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Getting Started with Solar Power - by Alice Richard

Getting Started with Solar Power - by Alice Richard

There's never been a better time to install solar – energy prices are going up, solar panel prices are coming down and the technology is as good as it's ever been.
But if you're feeling overwhelmed by all the technical information out there, you're not alone. It's hard to know where to begin.
We explain the four steps to getting solar, to help you decide if it's right for you.
1. Costs
Is solar worth it?
For most households, solar is worth the upfront cost.
"Households paying hundreds of dollars per quarter for electricity will definitely benefit from looking into solar. So will households with low electricity consumption, though their payback time might be a bit longer," says Chris Barnes, CHOICE's solar expert.
How much does solar cost?
It's cheaper than ever to install solar – prices have fallen by around 58% in the last six years. A 5kW solar system (which is the average size) will cost you around $5100 in a capital city.
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2. Is my location suitable for solar?
Solar will generally work anywhere that receives a decent amount of sunshine, but it will work better under certain conditions. You'll need to consider:
  • Shade: Make sure there are no trees, power lines or other structures shading your proposed install location.
  • Direction: Work out where your location gets the most sun hours, and point your panel in that direction
  • Renting: Renters might assume that solar isn't an option for them – not true! You simply need to purchase a mobile/portable system which you can take with you when you leave.
3. What equipment do I need?
Solar systems seem complex, but there are just two main components you need to worry about: the Panels and the Inverter. You can also add a battery to store any surplus energy....for a rainy day.
  • Panels: How many panels you need depends on your energy use. A typical home uses 20kWh per day, which equates to a 5kW system. If you're getting a quote, make sure to look at the price of the whole system and installation, not just the panels.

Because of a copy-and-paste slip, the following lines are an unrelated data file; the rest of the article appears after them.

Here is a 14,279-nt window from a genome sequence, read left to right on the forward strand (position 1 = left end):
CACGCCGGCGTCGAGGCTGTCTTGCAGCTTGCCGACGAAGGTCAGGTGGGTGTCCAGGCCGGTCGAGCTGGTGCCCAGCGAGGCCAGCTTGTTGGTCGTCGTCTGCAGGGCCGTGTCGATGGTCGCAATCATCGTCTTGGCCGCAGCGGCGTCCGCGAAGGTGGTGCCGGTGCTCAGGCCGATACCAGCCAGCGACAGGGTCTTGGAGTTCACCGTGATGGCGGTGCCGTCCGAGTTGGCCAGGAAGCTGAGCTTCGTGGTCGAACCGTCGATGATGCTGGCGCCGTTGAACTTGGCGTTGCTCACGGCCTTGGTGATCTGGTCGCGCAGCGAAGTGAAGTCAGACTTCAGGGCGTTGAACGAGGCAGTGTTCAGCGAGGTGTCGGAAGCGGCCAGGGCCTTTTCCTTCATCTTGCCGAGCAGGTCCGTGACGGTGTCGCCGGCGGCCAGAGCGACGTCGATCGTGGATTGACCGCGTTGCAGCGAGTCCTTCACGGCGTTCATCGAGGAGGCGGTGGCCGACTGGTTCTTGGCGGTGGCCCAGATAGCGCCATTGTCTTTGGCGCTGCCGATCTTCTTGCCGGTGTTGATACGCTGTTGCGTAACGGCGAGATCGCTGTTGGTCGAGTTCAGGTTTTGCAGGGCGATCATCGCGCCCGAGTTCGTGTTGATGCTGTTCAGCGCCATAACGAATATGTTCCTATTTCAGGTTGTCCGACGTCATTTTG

• Inverter: When the sun hits a solar panel, the panel turns the energy into direct current (DC) electricity; the electricity from your power points is alternating current (AC) electricity. An Inverter converts the DC to AC so you can use that energy in your home.
  • Battery: Keep an eye on the market as battery prices (e.g Lithium Batteries) are falling and electricity costs are rising, so they are becoming a good option. If you think you might install a battery in the future, you should ensure that your solar PV system is battery-ready

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More info and thoughts for you!
Obviously, solar panels need sun to generate electricity efficiently and economically. The amount of electricity you will be able to generate at your site depends on how much of the sun's energy reaches it. Ideally, locations in the northern hemisphere should be orientated to true south. However, panels can usually face up to 45º east or west of true south and still perform sufficiently. You may be able to use either roof-mounted panels or free-standing systems for the ground that are either fixed in one position or designed to "track" the sun. The orientation of your roof, shade from trees and other landscape features and local weather conditions (amount of fog or afternoon clouds) also need to be considered.


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